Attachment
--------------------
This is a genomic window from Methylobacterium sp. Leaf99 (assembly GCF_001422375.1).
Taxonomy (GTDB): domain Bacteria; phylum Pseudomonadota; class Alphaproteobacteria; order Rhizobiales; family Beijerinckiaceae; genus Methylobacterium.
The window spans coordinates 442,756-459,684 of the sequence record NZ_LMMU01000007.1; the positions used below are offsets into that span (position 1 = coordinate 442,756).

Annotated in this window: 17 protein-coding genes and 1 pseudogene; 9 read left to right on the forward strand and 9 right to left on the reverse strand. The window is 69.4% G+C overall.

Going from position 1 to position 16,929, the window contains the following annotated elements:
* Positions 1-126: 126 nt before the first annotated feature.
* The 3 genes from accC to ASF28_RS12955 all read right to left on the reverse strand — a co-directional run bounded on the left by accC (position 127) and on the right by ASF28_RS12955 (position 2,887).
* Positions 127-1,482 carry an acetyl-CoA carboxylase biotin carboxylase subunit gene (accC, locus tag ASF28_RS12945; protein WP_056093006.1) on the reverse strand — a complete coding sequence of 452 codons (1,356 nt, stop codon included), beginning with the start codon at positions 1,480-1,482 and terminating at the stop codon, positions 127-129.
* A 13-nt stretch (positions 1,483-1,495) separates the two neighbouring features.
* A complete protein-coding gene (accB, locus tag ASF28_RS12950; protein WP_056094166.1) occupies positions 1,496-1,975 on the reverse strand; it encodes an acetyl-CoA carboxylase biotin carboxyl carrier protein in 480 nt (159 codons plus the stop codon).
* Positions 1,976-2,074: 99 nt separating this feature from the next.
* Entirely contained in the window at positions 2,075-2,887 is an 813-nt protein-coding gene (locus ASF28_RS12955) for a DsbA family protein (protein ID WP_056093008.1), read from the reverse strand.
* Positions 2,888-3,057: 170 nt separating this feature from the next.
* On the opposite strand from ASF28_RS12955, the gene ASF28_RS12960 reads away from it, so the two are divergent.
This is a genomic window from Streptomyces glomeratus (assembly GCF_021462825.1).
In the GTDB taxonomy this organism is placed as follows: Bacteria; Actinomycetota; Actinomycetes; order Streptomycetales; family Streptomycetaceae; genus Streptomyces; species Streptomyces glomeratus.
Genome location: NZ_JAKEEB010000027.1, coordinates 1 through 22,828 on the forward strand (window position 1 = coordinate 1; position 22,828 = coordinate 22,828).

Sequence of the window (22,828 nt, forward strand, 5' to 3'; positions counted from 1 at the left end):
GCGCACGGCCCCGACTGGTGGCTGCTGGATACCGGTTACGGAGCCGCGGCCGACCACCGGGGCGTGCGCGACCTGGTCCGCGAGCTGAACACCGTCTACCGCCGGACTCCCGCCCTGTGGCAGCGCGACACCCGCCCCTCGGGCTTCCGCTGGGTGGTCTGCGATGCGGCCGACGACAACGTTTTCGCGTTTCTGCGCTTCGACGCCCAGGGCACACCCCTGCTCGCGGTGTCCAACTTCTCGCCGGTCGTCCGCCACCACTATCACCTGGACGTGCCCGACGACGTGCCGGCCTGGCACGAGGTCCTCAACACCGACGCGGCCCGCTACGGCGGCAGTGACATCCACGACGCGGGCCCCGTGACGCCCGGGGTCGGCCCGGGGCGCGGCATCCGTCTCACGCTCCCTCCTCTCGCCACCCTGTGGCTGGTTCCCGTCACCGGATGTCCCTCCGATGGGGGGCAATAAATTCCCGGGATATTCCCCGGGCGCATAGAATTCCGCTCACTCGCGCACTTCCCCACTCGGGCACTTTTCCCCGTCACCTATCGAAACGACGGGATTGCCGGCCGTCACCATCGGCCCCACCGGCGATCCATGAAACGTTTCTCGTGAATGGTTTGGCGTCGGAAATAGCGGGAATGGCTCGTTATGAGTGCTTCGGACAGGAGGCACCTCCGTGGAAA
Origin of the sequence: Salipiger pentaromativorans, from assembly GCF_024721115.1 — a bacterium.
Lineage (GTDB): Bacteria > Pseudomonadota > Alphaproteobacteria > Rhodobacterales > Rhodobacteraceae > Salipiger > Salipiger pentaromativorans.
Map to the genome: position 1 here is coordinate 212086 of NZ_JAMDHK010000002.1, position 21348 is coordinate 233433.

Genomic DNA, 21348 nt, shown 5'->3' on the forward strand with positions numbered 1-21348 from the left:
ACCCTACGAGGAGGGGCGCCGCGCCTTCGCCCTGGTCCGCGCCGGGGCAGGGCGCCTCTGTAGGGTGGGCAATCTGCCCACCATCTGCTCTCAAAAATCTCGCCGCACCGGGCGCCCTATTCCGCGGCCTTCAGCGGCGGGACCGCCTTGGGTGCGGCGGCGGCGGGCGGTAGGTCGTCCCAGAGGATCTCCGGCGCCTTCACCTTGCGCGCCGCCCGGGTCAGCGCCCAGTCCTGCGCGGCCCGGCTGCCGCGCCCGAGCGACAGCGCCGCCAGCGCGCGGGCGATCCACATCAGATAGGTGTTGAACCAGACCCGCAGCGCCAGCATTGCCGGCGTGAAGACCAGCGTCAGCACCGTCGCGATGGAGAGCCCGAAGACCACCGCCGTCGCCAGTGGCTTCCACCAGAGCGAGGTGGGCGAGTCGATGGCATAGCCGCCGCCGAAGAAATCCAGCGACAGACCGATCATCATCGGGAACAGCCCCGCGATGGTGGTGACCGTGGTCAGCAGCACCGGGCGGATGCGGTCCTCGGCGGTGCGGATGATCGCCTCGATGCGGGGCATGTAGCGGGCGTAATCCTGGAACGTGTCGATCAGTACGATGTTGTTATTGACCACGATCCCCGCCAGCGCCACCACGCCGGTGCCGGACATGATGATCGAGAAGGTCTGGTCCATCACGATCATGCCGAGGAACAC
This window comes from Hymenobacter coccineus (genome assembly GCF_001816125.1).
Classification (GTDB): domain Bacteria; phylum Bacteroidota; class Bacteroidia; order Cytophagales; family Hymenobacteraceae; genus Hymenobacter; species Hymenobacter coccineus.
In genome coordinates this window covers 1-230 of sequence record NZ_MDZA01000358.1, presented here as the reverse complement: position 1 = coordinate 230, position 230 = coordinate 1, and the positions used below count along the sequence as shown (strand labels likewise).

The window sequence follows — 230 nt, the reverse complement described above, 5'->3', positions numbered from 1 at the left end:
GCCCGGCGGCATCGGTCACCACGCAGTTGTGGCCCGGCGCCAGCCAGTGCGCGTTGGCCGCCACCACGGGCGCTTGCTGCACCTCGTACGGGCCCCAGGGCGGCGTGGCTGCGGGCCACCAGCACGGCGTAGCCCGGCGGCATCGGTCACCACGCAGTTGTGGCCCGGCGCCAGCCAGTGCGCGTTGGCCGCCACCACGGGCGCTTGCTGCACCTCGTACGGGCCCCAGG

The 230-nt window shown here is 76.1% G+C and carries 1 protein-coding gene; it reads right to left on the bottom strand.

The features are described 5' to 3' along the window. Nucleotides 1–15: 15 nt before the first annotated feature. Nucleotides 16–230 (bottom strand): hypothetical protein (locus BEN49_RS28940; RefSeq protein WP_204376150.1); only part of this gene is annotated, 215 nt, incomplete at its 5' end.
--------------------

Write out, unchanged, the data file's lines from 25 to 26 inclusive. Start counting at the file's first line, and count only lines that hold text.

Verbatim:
This window comes from Hymenobacter coccineus (genome assembly GCF_001816125.1).
Classification (GTDB): domain Bacteria; phylum Bacteroidota; class Bacteroidia; order Cytophagales; family Hymenobacteraceae; genus Hymenobacter; species Hymenobacter coccineus.